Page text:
• See 1 previous
    • LD LD on Nov 16, 2015
      @Louise You should protect the area surrounding the piece in which you are going to remove. Use a wide blade putty knife to remove it and put into a paper painter container.

  • Kimberly A Kimberly A on Nov 15, 2015
    We installed this in a finished basement for a home we remodeled. Your best friend needs to be a heat gun at this point. That not only will help remove the old adhesive but help the new pieces adhere as well. Good luck!

  • 9530106 9530106 on Nov 15, 2015
    I agree, a heat gun and a good old putty knife. I feel for you-and, be careful!

  • M M on Nov 15, 2015
    They used a metal scraper to remove the softened adhesive. Yes it was mess. Some of the planks had to be removed and replaced with new ones. They put the heat gun on the plank and when the adhesive softened they pulled it up. Then they scraped the old stuff out, put down a sealer, waited for it to dry, put in a new patch, waited for it to dry and then sanded it to the correct level. Then they put down new adhesive and replaced the planks. It was a big job and a big mess. On some of the planks that only lifted a little bit, they heated it and then used a heavy roller or a block of wood and a hammer to press it back down. My install was still under warranty and I insisted they come back and make it right. It took several days because of the dry time needed between steps. I'm glad it is over.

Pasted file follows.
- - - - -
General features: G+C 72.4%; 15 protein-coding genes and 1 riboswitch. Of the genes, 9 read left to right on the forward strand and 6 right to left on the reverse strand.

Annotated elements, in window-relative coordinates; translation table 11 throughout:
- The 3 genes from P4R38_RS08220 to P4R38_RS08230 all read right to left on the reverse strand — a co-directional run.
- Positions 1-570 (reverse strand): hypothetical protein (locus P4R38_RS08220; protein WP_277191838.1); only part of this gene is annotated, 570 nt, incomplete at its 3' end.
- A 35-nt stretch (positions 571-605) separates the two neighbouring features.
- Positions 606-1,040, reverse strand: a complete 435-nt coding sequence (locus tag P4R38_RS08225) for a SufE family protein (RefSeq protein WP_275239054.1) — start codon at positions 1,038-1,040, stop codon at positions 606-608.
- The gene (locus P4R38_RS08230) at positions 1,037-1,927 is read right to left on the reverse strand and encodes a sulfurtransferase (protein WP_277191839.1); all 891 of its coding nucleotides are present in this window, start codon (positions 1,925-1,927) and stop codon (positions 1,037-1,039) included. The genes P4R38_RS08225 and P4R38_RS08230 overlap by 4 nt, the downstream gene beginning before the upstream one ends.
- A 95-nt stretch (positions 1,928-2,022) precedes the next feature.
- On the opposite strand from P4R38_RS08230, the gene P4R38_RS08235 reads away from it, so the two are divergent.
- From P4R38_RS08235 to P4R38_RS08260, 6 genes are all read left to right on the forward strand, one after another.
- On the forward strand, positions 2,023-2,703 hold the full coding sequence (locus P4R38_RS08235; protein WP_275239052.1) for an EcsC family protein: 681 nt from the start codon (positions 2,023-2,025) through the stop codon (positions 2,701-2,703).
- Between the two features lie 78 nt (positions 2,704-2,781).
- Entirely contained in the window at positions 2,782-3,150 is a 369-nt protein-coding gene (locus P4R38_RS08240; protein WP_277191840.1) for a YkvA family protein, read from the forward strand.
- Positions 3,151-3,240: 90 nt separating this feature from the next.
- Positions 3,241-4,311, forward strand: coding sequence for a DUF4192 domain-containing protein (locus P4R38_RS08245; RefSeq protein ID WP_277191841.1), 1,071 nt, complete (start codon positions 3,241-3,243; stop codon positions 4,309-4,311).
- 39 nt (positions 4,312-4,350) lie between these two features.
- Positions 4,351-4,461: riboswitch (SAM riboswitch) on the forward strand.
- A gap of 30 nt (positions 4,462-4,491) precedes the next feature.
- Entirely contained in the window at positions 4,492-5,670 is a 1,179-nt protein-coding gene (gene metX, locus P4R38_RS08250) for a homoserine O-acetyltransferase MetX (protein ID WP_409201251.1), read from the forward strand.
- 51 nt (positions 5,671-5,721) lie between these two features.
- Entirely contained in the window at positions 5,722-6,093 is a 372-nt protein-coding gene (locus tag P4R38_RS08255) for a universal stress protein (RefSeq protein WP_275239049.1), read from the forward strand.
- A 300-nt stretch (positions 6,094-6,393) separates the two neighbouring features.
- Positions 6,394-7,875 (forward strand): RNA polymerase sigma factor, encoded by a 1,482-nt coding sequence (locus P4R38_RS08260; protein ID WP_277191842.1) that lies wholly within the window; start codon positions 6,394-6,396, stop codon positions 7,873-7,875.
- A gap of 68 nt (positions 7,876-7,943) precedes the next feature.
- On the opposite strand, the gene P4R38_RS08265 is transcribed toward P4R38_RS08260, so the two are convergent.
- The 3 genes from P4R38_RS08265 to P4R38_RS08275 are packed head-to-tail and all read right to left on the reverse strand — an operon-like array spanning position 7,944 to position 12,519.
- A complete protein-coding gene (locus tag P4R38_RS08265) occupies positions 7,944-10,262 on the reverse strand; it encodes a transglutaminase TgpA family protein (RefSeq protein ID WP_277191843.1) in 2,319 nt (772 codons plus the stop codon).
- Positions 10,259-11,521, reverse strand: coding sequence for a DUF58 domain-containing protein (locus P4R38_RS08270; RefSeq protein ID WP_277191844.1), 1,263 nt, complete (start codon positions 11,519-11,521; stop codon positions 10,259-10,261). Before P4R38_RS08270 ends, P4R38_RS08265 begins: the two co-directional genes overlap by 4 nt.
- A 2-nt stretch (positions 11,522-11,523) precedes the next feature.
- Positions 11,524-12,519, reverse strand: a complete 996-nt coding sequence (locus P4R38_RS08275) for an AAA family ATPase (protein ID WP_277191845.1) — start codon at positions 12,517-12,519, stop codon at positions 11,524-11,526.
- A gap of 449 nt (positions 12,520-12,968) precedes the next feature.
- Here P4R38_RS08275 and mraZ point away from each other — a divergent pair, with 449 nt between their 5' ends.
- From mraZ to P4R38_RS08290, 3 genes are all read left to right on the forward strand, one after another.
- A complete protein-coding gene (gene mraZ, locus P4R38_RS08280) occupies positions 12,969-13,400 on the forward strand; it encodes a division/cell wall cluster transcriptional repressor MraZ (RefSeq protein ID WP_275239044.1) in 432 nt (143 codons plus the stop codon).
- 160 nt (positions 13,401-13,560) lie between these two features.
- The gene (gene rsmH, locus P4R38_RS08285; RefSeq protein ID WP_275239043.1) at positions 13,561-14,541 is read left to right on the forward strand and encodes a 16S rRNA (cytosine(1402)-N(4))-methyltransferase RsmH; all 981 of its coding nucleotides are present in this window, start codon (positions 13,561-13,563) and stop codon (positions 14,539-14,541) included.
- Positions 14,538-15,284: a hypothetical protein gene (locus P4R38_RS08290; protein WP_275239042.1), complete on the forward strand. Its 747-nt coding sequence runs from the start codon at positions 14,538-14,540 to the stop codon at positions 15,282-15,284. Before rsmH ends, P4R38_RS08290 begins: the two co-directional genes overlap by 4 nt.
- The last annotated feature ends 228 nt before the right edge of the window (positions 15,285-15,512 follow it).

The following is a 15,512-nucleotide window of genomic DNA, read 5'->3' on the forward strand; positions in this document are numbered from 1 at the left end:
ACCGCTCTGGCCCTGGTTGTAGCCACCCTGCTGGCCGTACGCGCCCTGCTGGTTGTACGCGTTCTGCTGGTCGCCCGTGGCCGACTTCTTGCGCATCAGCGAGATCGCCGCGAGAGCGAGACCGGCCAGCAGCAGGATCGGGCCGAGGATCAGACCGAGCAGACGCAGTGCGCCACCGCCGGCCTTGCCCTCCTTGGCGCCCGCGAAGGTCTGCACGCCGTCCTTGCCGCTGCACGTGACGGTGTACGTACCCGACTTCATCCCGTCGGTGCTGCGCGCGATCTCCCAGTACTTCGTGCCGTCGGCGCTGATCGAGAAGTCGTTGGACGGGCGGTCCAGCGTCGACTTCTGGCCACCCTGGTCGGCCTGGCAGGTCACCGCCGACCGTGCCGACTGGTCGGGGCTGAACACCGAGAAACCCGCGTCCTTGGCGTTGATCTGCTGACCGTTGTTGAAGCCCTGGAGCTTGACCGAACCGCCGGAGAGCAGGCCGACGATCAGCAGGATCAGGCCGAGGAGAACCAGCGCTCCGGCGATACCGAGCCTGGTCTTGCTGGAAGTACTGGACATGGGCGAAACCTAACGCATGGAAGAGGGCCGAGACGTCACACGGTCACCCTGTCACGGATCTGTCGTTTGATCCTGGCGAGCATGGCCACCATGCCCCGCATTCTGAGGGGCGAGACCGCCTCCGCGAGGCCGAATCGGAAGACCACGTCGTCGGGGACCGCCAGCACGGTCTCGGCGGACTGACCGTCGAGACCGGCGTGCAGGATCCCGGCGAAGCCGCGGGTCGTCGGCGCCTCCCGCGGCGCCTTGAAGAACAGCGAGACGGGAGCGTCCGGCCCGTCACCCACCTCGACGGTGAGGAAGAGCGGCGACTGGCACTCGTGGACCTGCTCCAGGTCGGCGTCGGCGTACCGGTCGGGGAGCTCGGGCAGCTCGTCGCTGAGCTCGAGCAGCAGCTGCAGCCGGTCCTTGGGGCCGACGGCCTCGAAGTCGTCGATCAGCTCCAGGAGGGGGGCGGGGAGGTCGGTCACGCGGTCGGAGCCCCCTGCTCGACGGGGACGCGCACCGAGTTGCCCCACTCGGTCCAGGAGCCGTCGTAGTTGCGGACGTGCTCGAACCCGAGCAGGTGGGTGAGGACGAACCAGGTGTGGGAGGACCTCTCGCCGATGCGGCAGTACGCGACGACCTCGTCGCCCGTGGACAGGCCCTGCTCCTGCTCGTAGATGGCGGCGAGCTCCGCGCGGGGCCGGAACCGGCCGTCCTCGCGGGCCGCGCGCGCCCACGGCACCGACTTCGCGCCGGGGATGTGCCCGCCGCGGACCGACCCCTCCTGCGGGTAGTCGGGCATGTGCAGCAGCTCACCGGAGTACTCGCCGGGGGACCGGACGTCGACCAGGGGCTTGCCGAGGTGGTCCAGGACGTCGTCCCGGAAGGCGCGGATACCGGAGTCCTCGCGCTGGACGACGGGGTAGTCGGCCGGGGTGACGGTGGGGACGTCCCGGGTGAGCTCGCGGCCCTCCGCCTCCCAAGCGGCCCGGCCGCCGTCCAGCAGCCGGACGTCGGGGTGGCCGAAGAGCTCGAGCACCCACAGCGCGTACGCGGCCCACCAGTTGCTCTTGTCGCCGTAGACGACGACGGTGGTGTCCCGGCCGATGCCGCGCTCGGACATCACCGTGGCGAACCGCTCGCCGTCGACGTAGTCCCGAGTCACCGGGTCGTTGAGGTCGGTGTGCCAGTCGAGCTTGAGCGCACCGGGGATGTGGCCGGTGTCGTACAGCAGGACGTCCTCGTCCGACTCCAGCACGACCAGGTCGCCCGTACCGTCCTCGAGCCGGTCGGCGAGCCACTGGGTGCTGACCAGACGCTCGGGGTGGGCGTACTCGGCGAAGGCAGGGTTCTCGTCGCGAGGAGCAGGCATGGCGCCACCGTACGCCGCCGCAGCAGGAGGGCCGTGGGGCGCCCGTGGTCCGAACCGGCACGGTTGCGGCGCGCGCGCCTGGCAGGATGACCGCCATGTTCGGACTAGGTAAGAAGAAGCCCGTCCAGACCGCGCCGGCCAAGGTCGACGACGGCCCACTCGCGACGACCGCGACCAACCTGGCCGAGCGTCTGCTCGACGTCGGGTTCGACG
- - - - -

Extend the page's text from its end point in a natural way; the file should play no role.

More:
• Valerie Valerie on Nov 16, 2015
    I agree - heat gun and scraper should do the trick. If you do not have a heat gun, try a hair dryer on a hot setting. If you have a spare piece, another suggestion would be to cover it in brown paper and iron it on a medium setting. The heat from the iron should loosen the glue and that should be absorbed by the brown paper. It may just work.

  • Margaret Margaret on Nov 16, 2015
    Heat guns are relatively inexpensive so I'd go with a heat gun. Caution - do NOT hold a heat gun on one spot very long as it can scorch or burn the underlayment. It's better to wave the heat gun over a small area, scraping as the glue softens.

  • Rebecca Eckman Farrell Rebecca Eckman Farrell on Nov 16, 2015
    I would try the heat gun as well but be sure to wear a mask.